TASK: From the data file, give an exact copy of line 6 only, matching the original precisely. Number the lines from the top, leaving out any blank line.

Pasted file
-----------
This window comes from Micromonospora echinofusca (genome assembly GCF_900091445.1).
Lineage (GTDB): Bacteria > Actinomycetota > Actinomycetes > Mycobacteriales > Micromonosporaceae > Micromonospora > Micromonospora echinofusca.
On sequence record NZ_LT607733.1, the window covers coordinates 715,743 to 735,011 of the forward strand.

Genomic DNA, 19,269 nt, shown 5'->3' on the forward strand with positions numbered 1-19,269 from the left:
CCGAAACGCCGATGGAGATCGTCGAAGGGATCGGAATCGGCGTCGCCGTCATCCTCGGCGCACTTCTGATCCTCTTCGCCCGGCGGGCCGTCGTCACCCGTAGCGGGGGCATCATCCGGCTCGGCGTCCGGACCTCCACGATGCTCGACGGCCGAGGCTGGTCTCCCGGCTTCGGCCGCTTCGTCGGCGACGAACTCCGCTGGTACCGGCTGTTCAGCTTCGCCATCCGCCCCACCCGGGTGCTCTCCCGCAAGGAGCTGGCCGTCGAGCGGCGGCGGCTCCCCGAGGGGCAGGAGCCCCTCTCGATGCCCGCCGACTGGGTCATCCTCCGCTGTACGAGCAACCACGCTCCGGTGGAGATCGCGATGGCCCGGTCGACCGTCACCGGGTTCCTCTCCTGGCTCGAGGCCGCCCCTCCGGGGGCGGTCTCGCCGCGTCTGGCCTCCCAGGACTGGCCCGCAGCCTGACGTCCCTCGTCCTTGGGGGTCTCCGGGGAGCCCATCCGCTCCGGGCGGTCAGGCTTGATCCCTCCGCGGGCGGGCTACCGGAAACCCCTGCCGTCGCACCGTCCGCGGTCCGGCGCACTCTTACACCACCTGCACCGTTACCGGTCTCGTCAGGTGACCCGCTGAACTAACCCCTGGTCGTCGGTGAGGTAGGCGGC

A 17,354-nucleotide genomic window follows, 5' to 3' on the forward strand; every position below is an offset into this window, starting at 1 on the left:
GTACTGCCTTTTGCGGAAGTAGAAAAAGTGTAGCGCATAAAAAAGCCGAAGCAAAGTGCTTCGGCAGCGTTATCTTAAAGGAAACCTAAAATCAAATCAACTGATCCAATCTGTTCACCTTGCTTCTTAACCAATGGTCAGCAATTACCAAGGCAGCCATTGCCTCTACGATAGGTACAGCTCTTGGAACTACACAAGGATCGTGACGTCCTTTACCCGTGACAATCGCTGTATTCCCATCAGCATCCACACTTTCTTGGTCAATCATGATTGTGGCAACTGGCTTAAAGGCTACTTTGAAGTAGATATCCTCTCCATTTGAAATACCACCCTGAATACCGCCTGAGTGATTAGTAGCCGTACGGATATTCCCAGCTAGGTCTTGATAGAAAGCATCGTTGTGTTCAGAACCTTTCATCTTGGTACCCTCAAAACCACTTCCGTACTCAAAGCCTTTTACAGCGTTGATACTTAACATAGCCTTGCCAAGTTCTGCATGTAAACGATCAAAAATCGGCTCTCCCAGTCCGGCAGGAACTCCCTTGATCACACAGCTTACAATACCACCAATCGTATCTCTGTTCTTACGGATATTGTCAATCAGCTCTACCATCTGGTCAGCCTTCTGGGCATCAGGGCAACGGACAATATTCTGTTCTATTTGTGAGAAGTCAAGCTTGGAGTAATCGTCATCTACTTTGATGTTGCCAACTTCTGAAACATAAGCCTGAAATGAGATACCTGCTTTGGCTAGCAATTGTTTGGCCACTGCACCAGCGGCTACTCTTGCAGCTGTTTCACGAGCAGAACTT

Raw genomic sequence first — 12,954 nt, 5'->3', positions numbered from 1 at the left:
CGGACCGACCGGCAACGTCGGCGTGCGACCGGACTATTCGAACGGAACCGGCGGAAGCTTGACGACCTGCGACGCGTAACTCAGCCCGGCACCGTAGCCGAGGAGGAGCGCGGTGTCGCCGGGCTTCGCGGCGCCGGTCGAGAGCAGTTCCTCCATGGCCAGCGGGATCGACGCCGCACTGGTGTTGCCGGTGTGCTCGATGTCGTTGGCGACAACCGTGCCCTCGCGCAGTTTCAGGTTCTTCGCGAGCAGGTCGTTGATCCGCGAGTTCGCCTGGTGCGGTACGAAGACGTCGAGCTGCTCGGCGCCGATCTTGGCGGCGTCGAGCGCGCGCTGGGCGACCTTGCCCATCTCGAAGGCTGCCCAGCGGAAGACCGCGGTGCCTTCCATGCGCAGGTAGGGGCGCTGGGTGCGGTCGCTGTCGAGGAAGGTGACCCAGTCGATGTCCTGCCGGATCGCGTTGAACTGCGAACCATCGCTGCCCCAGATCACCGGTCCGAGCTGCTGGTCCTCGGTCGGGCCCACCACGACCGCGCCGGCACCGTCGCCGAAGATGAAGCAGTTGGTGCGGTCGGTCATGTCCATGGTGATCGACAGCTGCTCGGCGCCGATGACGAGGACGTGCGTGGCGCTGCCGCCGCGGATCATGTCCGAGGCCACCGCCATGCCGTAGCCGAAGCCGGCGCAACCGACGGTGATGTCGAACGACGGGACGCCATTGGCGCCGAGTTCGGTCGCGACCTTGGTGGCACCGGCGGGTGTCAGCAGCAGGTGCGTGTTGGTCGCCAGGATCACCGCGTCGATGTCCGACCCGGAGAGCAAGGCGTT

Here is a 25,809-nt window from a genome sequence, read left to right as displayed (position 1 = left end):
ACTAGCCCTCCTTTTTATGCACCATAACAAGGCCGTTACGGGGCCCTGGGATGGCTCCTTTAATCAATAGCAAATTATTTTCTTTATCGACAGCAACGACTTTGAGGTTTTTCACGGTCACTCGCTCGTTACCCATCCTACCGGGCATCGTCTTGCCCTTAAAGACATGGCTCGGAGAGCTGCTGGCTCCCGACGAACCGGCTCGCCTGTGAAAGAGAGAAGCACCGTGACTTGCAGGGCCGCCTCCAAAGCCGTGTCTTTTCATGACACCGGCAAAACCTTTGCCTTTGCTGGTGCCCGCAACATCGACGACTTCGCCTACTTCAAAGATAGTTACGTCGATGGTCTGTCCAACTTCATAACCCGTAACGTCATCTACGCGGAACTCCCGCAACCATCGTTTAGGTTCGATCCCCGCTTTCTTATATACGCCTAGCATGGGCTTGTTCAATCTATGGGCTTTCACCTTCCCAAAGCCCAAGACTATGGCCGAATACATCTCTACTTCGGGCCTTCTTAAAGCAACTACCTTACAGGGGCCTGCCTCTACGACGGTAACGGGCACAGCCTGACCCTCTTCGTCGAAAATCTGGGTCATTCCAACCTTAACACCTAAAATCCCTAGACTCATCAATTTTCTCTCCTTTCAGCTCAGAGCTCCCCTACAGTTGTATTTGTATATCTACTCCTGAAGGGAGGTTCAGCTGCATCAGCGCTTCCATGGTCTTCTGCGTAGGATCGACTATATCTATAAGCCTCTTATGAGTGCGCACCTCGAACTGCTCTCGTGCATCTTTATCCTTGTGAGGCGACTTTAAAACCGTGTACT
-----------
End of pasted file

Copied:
A 17,354-nucleotide genomic window follows, 5' to 3' on the forward strand; every position below is an offset into this window, starting at 1 on the left: